Part of the canyon—from Parkdale to Texas Creek—could be bypassed via a longer, twistier drive on two state highways, Colorado 96 and 69. But the "preferred alternative" stupidly would let Christo's crews tie up the highway between Texas Creek and Salida, where there is no alternative highway route without going hundreds of miles out of the way—no consolation to the people who actually, y'know, live there.

All so that Christo can make a pile of money. Actually, since he makes his money from the sketches and other "conceptual" stuff, he could stop now and come out ahead. From an artistic standpoint, since he makes artworks "that go away," why not take the next step and make artworks that never existed?

After Interstate 70, which is quite a bit further north, U.S. Highway 50 is the next-busiest east-west route across Colorado. Sure, Christo has promised delays of no more than 15 minutes per work site, but there are a bunch of work sites. They are just the little people, mice nibbling around the ankles of Christo's grand artistic vision.

These rolling road-closures would last for two years during the project's construction and for months during its removal.

All the tourist-industry people licking their chops over the anticipated brief flush of visitors had better get used to some lean times first.

Sociology professor-turned-Cañon City fly shop owner Bill Edrington speaks for many:
"I'm afraid we are going to lose a lot of fisherman support on this river, and many of us here have worked all our lives to build this river into something special, and this project will destroy that work," said Bill Edrington, owner of Cañon City's Royal Gorge Anglers. "We have a law firm standing by waiting to file an injunction."

The battle now heads to the courts and the local jurisdictions, including Fremont and Chaffee counties, which must issue construction permits.
Drag it out. Time is on your side. Christo "is an artist and has courage," but he does not look too healthy.

July 30, 2011

Velociraptor with Feathers and Other Updated Dinosaurs

One of the most famous Stegasaurus fossils was found near Cañon City, Colorado, a little more than a century ago, and the "most complete" skeleton was found there in 1992.

But a lot has changed in our understanding of dinosaurs over the intervening years, as this "top ten" post makes clear.

Some people, however, believe that dinosaurs were created by (drumroll) Satan. The Lone Star Parson has the details. What does that say about all the little boys who love dinosaurs?

Me, I do believe that there was a separate Creator for the insects—not anti-human or even anti-mammal, just profoundly alien.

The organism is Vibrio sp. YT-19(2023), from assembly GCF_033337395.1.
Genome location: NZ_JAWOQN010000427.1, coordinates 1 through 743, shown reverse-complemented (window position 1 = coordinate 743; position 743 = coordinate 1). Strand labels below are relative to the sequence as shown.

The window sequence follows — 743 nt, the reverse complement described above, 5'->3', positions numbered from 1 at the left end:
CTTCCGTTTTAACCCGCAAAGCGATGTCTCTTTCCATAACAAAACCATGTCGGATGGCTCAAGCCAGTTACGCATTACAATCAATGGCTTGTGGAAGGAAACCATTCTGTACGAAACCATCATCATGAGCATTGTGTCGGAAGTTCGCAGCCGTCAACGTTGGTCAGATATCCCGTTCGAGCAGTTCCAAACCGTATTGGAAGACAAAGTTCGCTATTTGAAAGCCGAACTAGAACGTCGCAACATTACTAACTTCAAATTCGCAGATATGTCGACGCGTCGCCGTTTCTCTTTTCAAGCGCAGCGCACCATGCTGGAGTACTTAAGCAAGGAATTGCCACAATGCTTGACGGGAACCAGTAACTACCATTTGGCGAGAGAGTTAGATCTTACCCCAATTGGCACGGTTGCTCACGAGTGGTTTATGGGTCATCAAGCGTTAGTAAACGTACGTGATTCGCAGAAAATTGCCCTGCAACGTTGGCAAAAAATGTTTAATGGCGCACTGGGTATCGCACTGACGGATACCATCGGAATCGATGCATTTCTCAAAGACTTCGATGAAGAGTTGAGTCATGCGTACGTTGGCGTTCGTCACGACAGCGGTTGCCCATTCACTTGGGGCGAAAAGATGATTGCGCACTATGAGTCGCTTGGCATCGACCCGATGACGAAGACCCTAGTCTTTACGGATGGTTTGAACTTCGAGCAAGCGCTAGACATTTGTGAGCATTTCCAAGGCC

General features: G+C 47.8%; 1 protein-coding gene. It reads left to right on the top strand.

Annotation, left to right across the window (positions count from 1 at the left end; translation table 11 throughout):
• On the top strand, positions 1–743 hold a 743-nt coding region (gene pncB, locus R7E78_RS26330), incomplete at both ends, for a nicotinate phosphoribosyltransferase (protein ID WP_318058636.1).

April 09, 2011

Back from the Wildlife Volunteer Banquet

What do you get for a table favor at a Division of Wildlife banquet? This handy "urban primitive" turkey call, made from a cocktail straw and a 35 mm film cannister. It works too, but I will stick with slate.

New T-shirts in hand, M. and I are home from the annual Colorado Division of Wildlife volunteer-appreciation banquet for the southeast region. It was at the abbey in Cañon City this year, not too long a drive, so we went.

There were door prizes and awards, a slide show of volunteers helping on various projectd—the usual. Some volunteers help by staffing regional offices and answering information-seekers.

The best part of the show was a series of true telephone conversations.

Some samples:
Caller: We saw a coyote in a residential area. Is it legal for them to be there?

DOW: Yes.
Never miss an opportunity for education:
Caller: There is an owl stuck up in a tree.

DOW: Owls roost in trees. 
Or how would this be for a wildlife-transport request?
Caller: I found an injured deer. I can stay here until someone comes.

DOW: Where are you calling from?

Caller: Pennsylvania.

May 18, 2010

It's Time to Go Fishing

Some times it is just necessary to go fishing. A slow spring run-off this year is helping keep spring streams in southern Colorado fishable. Thanks  to Sawtooth (who needs to blog more) for getting me out of the house.

This is Grape Creek, which flows from the Wet Mountain Valley into the Arkansas River at Cañon City. It was Zebulon Pike's route up into the valley in 1807, which must have been a miserable trip. I wonder what its canyon looked like then.